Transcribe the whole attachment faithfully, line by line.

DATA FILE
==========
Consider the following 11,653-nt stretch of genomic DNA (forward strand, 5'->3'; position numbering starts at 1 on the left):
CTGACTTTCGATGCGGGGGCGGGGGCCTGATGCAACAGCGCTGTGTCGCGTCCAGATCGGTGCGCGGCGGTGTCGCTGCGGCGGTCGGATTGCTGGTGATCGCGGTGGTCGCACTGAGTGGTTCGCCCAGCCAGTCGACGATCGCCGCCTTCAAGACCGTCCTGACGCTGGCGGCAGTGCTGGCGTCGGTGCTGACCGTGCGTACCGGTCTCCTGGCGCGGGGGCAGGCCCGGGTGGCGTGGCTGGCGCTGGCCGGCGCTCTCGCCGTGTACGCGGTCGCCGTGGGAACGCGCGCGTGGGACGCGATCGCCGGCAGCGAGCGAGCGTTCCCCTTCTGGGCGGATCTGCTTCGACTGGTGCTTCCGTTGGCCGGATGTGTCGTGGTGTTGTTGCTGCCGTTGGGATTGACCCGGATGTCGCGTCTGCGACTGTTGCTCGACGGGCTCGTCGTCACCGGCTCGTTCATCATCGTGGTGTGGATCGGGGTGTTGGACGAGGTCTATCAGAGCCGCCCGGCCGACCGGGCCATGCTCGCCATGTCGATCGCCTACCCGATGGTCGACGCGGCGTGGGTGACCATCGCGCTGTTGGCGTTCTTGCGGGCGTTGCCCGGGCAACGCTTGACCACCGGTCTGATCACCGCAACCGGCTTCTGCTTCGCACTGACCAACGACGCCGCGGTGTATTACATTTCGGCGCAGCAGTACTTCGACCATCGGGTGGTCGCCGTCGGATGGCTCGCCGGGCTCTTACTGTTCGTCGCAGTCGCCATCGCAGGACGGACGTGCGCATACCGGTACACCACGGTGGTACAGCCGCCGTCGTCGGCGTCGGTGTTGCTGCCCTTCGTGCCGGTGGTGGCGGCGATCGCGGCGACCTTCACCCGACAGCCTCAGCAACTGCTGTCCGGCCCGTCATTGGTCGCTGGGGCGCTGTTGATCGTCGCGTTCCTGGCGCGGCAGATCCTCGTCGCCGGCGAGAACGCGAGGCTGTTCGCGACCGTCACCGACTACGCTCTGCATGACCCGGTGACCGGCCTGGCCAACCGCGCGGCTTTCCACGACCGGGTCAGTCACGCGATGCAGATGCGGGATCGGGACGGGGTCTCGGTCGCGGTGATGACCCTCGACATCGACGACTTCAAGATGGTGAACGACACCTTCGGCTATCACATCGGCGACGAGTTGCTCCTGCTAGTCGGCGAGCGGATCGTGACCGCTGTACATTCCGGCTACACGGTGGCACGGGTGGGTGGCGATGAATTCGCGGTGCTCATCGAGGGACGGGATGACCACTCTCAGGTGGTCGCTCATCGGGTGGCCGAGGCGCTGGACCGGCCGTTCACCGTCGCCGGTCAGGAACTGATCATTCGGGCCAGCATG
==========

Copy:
Consider the following 11,653-nt stretch of genomic DNA (forward strand, 5'->3'; position numbering starts at 1 on the left):
CTGACTTTCGATGCGGGGGCGGGGGCCTGATGCAACAGCGCTGTGTCGCGTCCAGATCGGTGCGCGGCGGTGTCGCTGCGGCGGTCGGATTGCTGGTGATCGCGGTGGTCGCACTGAGTGGTTCGCCCAGCCAGTCGACGATCGCCGCCTTCAAGACCGTCCTGACGCTGGCGGCAGTGCTGGCGTCGGTGCTGACCGTGCGTACCGGTCTCCTGGCGCGGGGGCAGGCCCGGGTGGCGTGGCTGGCGCTGGCCGGCGCTCTCGCCGTGTACGCGGTCGCCGTGGGAACGCGCGCGTGGGACGCGATCGCCGGCAGCGAGCGAGCGTTCCCCTTCTGGGCGGATCTGCTTCGACTGGTGCTTCCGTTGGCCGGATGTGTCGTGGTGTTGTTGCTGCCGTTGGGATTGACCCGGATGTCGCGTCTGCGACTGTTGCTCGACGGGCTCGTCGTCACCGGCTCGTTCATCATCGTGGTGTGGATCGGGGTGTTGGACGAGGTCTATCAGAGCCGCCCGGCCGACCGGGCCATGCTCGCCATGTCGATCGCCTACCCGATGGTCGACGCGGCGTGGGTGACCATCGCGCTGTTGGCGTTCTTGCGGGCGTTGCCCGGGCAACGCTTGACCACCGGTCTGATCACCGCAACCGGCTTCTGCTTCGCACTGACCAACGACGCCGCGGTGTATTACATTTCGGCGCAGCAGTACTTCGACCATCGGGTGGTCGCCGTCGGATGGCTCGCCGGGCTCTTACTGTTCGTCGCAGTCGCCATCGCAGGACGGACGTGCGCATACCGGTACACCACGGTGGTACAGCCGCCGTCGTCGGCGTCGGTGTTGCTGCCCTTCGTGCCGGTGGTGGCGGCGATCGCGGCGACCTTCACCCGACAGCCTCAGCAACTGCTGTCCGGCCCGTCATTGGTCGCTGGGGCGCTGTTGATCGTCGCGTTCCTGGCGCGGCAGATCCTCGTCGCCGGCGAGAACGCGAGGCTGTTCGCGACCGTCACCGACTACGCTCTGCATGACCCGGTGACCGGCCTGGCCAACCGCGCGGCTTTCCACGACCGGGTCAGTCACGCGATGCAGATGCGGGATCGGGACGGGGTCTCGGTCGCGGTGATGACCCTCGACATCGACGACTTCAAGATGGTGAACGACACCTTCGGCTATCACATCGGCGACGAGTTGCTCCTGCTAGTCGGCGAGCGGATCGTGACCGCTGTACATTCCGGCTACACGGTGGCACGGGTGGGTGGCGATGAATTCGCGGTGCTCATCGAGGGACGGGATGACCACTCTCAGGTGGTCGCTCATCGGGTGGCCGAGGCGCTGGACCGGCCGTTCACCGTCGCCGGTCAGGAACTGATCATTCGGGCCAGCATG